TIME

How the American Family Has Changed Dramatically

The difference between the haves and the have-nots have never been this steep

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Kentucky Family
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Modern marriage presents something of a conundrum for sociologists. The benefits of marriage have been widely studied; they include better health, better finances and a leg up for children raised in a stable environment. Some studies have even suggested that the legally wed have more sex. Marriage is an attractive enough proposition that people have marched and protested to allow a new subset of people to have access to it. Yet marriage rates are in decline.

In fact, a new book by a well-respected sociologist argues that the American family unit is facing challenges it has never encountered before.

Specifically, the marital decline has occurred among the working class. According to one study, more than 60% of white males aged 20 to 49 with jobs in the service sector, like waiters and janitors, were married in 1960. By 2010 that figure was less than 30%. Among African American men in the same situation the figure is less than 20%.

The non-married are not swinging George Clooney style bachelors who play the field until they find the perfect woman with whom to set up a home. These are usually fathers, men who have children and responsibilities and are often living with the mother of at least some of those children, or have lived with her in the past. They have made a family, but they haven’t founded that family on a marriage.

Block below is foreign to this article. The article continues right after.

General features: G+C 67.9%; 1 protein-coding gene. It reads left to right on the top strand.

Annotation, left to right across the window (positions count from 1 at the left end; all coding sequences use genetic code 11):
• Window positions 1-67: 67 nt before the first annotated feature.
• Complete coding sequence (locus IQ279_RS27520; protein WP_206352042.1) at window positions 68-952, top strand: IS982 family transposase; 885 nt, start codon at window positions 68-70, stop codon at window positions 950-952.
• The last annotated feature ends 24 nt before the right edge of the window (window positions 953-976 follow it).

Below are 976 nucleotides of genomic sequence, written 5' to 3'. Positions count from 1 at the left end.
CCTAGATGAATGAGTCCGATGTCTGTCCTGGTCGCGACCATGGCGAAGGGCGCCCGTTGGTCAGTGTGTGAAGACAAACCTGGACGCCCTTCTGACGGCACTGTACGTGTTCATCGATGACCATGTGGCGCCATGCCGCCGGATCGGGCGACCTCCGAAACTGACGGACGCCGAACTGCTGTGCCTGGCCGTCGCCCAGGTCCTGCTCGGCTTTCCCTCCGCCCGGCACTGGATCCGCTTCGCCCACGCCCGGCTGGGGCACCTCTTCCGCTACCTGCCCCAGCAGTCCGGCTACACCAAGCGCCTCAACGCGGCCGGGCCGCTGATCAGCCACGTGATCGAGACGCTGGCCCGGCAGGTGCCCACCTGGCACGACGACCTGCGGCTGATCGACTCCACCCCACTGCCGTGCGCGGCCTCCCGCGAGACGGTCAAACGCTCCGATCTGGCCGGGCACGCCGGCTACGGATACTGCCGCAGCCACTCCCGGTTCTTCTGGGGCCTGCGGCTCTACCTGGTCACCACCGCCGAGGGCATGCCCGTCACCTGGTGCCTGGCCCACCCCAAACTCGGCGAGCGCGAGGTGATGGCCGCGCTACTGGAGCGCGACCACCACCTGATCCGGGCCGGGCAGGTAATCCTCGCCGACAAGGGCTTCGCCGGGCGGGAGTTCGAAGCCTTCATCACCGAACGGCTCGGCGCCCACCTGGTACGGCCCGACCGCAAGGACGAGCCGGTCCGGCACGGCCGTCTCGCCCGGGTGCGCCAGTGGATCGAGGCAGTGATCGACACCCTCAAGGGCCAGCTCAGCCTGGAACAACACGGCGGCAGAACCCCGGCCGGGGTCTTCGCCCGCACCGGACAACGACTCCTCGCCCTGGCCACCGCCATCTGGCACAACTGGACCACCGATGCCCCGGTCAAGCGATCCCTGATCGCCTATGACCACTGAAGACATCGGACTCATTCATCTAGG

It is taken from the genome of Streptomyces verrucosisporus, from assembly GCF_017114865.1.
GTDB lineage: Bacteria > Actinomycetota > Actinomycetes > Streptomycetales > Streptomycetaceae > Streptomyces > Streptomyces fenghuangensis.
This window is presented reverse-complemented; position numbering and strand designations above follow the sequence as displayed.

Meanwhile, for the wealthy, a successful and lasting marriage has become more and more likely. Professional men marry professional women, they pool their considerable resources and spend at least some of them on meticulously raising offspring, who get the best education, enrichment activities and artisanal bread for their lunchtime sandwich. They can afford to outsource or avoid those tasks that cause tension in less comfortable marriages: childcare, food provision, cleaning, unpaid bills, unemployment.

This has led some such cultural critics as Charles Murray to speculate that permissive social norms championed largely by the rich have worsened the struggles of the poor. The rich, argues Murray, can afford to abandon the responsibility of marriage and the loss of its benefits. Yet they do not. The less well-off, who would most benefit from the stability of institutions such as marriage, are disinclined to embrace its strictures.

Other argue, however, that poverty is what’s keeping people from tying the knot. People don’t get married because it brings burden without benefit. Men don’t feel they can support a family, and women don’t want to be tied to a man who may be a drag on her already meager income.